Review: “The Between,” Tananarive Due

Rating: 5 out of 5

Tananarive Due’s The Between is a really intriguing story. Hilton James discovered his Nana dead on the kitchen floor. He ran down the road to find someone, but when they return she’s alive and making dinner. She dismisses it as a faint, but he knows better. Some time later, he goes swimming and gets caught by an undertow. Nana saves him, and she drowns. After that he was raised by other relatives. Now he’s heading up a drug rehab center, and he’s married to Dede, who is the first Black circuit court judge in the county. They have two kids, Kaya and Jamil. Things just got stressful for the family–someone sent a letter to Dede that threatened her family and was full of racial hatred. The stress seems to be getting to Hilton: his nightmares have returned. Sometimes he experiences things only to have them happen over again (for the first time?), or happen differently than he remembers. He’s getting no rest and falling asleep on the job. His memories become unreliable. His nightmares give him a clue as to the identity of the anonymous stalker (who continues to send letters), but the stress of everything is tearing apart his relationships. And he almost dies, again.

This is a slow-burn story, with Hilton coming slowly unglued as the tale goes on. He becomes obsessed with protecting his family: buying a gun, getting a guard dog, staying up at night watching through the windows, refusing to let his family leave the house. Meanwhile, his nightmares are eating away at him. They seem to indicate that he shouldn’t be alive. His children shouldn’t be alive. Someone or something is trying to set that right, and they’ve found a way to influence someone who’s willing to do the work for them.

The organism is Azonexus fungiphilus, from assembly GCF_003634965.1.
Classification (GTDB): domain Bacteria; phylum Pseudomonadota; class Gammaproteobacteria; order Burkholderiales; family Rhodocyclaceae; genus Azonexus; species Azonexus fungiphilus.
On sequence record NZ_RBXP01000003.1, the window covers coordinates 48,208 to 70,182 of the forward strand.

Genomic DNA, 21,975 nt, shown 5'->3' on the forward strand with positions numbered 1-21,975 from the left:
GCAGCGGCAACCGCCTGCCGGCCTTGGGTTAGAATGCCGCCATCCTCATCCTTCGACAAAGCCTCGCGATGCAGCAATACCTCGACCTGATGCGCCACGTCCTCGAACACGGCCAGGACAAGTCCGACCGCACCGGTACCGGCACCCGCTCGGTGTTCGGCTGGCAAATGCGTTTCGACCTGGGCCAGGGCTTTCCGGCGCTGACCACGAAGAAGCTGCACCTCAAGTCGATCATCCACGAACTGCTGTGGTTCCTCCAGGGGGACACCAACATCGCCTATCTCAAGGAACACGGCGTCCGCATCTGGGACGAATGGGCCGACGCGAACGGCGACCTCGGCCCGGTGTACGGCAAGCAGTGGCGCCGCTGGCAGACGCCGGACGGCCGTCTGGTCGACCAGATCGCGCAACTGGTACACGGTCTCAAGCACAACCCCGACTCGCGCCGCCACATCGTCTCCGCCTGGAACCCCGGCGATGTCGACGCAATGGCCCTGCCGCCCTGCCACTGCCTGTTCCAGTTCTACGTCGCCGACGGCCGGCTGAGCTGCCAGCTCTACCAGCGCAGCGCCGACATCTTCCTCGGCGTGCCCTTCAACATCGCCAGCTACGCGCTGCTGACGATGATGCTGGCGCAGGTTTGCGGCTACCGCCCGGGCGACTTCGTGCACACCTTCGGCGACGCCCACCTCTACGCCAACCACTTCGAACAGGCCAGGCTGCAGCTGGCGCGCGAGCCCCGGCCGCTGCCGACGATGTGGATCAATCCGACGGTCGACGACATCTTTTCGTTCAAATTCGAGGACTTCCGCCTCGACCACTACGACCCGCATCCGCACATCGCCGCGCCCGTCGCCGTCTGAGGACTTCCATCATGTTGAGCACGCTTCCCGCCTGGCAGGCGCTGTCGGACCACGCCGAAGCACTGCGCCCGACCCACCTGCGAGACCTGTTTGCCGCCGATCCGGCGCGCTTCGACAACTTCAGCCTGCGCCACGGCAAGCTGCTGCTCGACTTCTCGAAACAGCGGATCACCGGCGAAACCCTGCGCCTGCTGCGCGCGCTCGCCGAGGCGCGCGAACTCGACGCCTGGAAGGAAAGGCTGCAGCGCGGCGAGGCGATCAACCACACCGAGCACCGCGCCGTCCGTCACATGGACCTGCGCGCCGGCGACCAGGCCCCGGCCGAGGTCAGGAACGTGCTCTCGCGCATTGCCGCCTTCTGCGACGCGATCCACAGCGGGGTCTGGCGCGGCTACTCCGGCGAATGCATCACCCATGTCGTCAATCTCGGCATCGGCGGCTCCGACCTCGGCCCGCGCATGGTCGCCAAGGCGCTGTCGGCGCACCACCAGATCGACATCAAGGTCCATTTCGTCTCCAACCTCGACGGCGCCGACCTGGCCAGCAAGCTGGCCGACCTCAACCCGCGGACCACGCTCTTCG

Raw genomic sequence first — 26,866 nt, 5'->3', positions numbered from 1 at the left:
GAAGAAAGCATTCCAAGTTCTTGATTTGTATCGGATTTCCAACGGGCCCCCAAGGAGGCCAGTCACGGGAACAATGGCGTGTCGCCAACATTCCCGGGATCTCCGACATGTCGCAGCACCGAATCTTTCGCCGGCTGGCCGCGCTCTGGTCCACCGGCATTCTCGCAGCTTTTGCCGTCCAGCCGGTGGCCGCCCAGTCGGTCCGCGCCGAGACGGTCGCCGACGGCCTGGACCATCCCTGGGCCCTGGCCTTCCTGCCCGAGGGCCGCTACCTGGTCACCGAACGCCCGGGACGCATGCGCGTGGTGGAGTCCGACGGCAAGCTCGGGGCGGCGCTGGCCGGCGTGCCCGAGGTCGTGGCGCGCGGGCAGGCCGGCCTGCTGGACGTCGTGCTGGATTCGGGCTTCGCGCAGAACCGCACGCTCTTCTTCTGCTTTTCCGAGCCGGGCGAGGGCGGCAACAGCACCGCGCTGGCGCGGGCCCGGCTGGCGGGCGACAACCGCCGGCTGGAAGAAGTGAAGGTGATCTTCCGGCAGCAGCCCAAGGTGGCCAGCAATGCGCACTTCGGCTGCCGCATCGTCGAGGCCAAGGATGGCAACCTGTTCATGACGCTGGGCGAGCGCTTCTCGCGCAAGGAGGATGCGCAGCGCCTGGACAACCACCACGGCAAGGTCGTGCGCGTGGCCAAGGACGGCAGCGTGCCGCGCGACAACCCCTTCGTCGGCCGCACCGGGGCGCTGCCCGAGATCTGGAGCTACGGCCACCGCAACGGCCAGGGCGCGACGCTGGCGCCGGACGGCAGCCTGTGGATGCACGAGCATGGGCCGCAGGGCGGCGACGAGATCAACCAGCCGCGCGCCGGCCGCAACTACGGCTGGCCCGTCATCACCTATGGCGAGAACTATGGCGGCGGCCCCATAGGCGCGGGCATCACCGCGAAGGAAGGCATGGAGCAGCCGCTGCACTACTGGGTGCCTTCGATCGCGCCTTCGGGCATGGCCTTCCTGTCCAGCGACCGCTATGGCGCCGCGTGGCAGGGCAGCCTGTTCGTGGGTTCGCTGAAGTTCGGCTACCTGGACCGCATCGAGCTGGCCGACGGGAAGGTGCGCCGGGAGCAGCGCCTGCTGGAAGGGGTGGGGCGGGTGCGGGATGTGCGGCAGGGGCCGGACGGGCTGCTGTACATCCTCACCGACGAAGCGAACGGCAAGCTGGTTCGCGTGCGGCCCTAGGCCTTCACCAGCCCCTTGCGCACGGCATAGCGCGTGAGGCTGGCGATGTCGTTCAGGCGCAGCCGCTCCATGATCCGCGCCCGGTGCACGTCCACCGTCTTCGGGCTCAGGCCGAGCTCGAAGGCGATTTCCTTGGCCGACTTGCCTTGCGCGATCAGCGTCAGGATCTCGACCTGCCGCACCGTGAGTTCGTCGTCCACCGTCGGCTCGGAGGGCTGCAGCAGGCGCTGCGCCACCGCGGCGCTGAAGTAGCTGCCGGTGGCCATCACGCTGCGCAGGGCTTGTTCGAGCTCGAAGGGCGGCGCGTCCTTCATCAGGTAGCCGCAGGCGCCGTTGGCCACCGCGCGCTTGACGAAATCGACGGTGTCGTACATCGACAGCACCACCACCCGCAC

Hilton and Dede’s marriage already had problems. Both of them are responsible for that. Dede seems to take offense very easily, while Hilton often doesn’t want to put the effort in to be loving to her when she needs him. They’re both smart, caring people–they’re just a little off-kilter with each other. It’s nice to see an example of how two people can very much love each other yet still have serious marital trouble.

This is a wonderful story, leaving you wondering for most of the book how much of his nightmares is real, and how much is just a dream?

Content note: sex, a tiny bit of animal harm.

How many times do you think you can die?

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